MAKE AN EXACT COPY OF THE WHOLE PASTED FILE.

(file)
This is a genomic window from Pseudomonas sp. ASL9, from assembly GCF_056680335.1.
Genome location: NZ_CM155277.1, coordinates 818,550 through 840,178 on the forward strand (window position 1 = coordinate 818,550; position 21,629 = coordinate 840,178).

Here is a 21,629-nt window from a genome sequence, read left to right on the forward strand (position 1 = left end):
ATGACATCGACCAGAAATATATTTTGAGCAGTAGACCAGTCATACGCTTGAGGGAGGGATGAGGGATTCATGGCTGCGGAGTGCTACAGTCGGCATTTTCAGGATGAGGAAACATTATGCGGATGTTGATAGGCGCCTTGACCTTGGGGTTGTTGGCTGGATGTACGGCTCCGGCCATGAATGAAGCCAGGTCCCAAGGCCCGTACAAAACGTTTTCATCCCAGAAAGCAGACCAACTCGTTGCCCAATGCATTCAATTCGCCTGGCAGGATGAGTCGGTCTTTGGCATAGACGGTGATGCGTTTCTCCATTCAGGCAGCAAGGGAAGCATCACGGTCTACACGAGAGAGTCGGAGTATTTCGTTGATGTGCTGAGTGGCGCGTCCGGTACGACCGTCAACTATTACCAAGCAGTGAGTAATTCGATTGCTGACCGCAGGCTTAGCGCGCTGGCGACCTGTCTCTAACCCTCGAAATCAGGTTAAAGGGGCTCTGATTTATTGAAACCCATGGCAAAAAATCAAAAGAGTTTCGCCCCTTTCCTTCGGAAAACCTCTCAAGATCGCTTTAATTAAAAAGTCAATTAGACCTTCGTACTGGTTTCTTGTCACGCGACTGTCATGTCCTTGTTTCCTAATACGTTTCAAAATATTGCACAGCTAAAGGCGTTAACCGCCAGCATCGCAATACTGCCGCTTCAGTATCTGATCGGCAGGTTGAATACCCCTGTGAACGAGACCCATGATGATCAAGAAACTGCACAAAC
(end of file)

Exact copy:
This is a genomic window from Pseudomonas sp. ASL9, from assembly GCF_056680335.1.
Genome location: NZ_CM155277.1, coordinates 818,550 through 840,178 on the forward strand (window position 1 = coordinate 818,550; position 21,629 = coordinate 840,178).

Here is a 21,629-nt window from a genome sequence, read left to right on the forward strand (position 1 = left end):
ATGACATCGACCAGAAATATATTTTGAGCAGTAGACCAGTCATACGCTTGAGGGAGGGATGAGGGATTCATGGCTGCGGAGTGCTACAGTCGGCATTTTCAGGATGAGGAAACATTATGCGGATGTTGATAGGCGCCTTGACCTTGGGGTTGTTGGCTGGATGTACGGCTCCGGCCATGAATGAAGCCAGGTCCCAAGGCCCGTACAAAACGTTTTCATCCCAGAAAGCAGACCAACTCGTTGCCCAATGCATTCAATTCGCCTGGCAGGATGAGTCGGTCTTTGGCATAGACGGTGATGCGTTTCTCCATTCAGGCAGCAAGGGAAGCATCACGGTCTACACGAGAGAGTCGGAGTATTTCGTTGATGTGCTGAGTGGCGCGTCCGGTACGACCGTCAACTATTACCAAGCAGTGAGTAATTCGATTGCTGACCGCAGGCTTAGCGCGCTGGCGACCTGTCTCTAACCCTCGAAATCAGGTTAAAGGGGCTCTGATTTATTGAAACCCATGGCAAAAAATCAAAAGAGTTTCGCCCCTTTCCTTCGGAAAACCTCTCAAGATCGCTTTAATTAAAAAGTCAATTAGACCTTCGTACTGGTTTCTTGTCACGCGACTGTCATGTCCTTGTTTCCTAATACGTTTCAAAATATTGCACAGCTAAAGGCGTTAACCGCCAGCATCGCAATACTGCCGCTTCAGTATCTGATCGGCAGGTTGAATACCCCTGTGAACGAGACCCATGATGATCAAGAAACTGCACAAAC